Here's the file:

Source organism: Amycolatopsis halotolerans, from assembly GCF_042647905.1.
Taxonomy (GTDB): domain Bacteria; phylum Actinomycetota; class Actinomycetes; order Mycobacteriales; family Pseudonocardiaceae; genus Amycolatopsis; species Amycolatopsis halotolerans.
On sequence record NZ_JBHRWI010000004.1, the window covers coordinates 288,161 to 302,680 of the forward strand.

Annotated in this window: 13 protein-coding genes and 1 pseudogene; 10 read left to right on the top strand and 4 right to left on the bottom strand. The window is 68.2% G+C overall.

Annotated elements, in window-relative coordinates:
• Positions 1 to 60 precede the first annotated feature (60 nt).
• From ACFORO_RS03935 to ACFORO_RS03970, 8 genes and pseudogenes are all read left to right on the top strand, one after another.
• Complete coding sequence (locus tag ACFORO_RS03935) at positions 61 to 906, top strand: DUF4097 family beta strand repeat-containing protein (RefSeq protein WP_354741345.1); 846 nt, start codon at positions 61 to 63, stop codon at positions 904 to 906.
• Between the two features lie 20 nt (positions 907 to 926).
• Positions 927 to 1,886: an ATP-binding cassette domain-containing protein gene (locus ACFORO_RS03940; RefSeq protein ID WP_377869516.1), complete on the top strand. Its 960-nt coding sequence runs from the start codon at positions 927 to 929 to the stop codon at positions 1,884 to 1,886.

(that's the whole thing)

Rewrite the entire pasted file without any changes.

Source organism: Amycolatopsis halotolerans, from assembly GCF_042647905.1.
Taxonomy (GTDB): domain Bacteria; phylum Actinomycetota; class Actinomycetes; order Mycobacteriales; family Pseudonocardiaceae; genus Amycolatopsis; species Amycolatopsis halotolerans.
On sequence record NZ_JBHRWI010000004.1, the window covers coordinates 288,161 to 302,680 of the forward strand.

Annotated in this window: 13 protein-coding genes and 1 pseudogene; 10 read left to right on the top strand and 4 right to left on the bottom strand. The window is 68.2% G+C overall.

Annotated elements, in window-relative coordinates:
• Positions 1 to 60 precede the first annotated feature (60 nt).
• From ACFORO_RS03935 to ACFORO_RS03970, 8 genes and pseudogenes are all read left to right on the top strand, one after another.
• Complete coding sequence (locus tag ACFORO_RS03935) at positions 61 to 906, top strand: DUF4097 family beta strand repeat-containing protein (RefSeq protein WP_354741345.1); 846 nt, start codon at positions 61 to 63, stop codon at positions 904 to 906.
• Between the two features lie 20 nt (positions 907 to 926).
• Positions 927 to 1,886: an ATP-binding cassette domain-containing protein gene (locus ACFORO_RS03940; RefSeq protein ID WP_377869516.1), complete on the top strand. Its 960-nt coding sequence runs from the start codon at positions 927 to 929 to the stop codon at positions 1,884 to 1,886.